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Jay Halsey

Predator and Prey

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Seven a.m.
and clouds hang as soiled blankets dripping in rain. The sun has no glory and no reflection in puddles dirty from decades past.
Feral cats. Drunks ejected from church shelters carrying morning withdrawals like grand anchors.
Stray dogs warring over broken bottles and wet cigarette butts in the alley
where a whitetail doe and two fawns step with caution over shoes without pairs toward a quiet freeway.
At birth, a fawn’s coat is reddish-brown with 30 to 40 white spots that run from the neck down the back flanking each side of the spinal column. These white spots mingle
with up to 100 more white spots of various size and shape.
Those spots start at the shoulders, march across the ribs
and then fall over the haunches. The markings make for a near-perfect camouflage when living in the forest as sunlight filters through foliage
casting dappled patterns over the young coats.
The fawns remain concealed in natural devices
and protected from predators.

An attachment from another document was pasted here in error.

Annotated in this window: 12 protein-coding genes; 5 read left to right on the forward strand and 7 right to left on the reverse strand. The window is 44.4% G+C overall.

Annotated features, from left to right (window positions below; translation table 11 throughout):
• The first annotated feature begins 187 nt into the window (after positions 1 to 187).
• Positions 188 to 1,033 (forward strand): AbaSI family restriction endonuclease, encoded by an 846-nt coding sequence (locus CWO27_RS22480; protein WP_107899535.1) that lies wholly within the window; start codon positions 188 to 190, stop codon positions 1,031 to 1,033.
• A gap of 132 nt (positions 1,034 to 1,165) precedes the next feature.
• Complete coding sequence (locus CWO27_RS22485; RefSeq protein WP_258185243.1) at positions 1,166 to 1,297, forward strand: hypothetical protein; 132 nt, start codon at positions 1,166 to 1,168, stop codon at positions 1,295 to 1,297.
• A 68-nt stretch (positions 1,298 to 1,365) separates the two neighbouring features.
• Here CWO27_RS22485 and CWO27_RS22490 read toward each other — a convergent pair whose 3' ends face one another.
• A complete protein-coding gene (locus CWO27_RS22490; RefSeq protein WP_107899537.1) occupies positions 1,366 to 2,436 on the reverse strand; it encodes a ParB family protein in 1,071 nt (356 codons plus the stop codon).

But this city is not the forest. There is no sunlight—only overcast—and the patterns here offer no protection to young deer.

A boy with white spots for eyes arrives behind a boarded-up gas station. He wades through vegetation reclaiming its land in search of dry cigarettes stashed inside a Cheetos bag
disguised amongst the other litter.
In the distance, smokestacks are nails piercing an ashen sky. The city washes away.
A whitetail buck watches from beside a dumpster
keeping careful eye over the doe and two fawns. His full antlers imply his experience.
Antlers are composed mostly of calcium and phosphorus, and used as weapons against predators and other male deer in order to exert domination,
and to kill.
At 16 months old, a young buck will leave its female group to seek a male group of his own. He will prove his worth by fighting and defeating other bucks. Only by rising in rank is a buck insured that he will mate
and ultimately produce offspring.

The boy does not care to dominate. There are no males, nor male groups he seeks. The boy does not desire more production.

The boy’s mother wakes upon the kitchen floor in the house opposite to the boarded-up gas station.
Her hangover is familiar territory.
She stands upright, supports herself against the sink, drinks water from the faucet.
Outside, the doe and two fawns nestle into the gold grass at a thicket near the water runoff below the highway.
Mother does will live and raise their fawns in the same territory, and leave only when harsh conditions force them to relocate. Like humans, does will stay in a safe area spanning many generations.

Does choose not to live amongst predators.

Unlike whitetail deer,
humans will raise their young in harsh conditions where there is no escape from predators.

Unlike humans,
whitetail deer do not eat their young.

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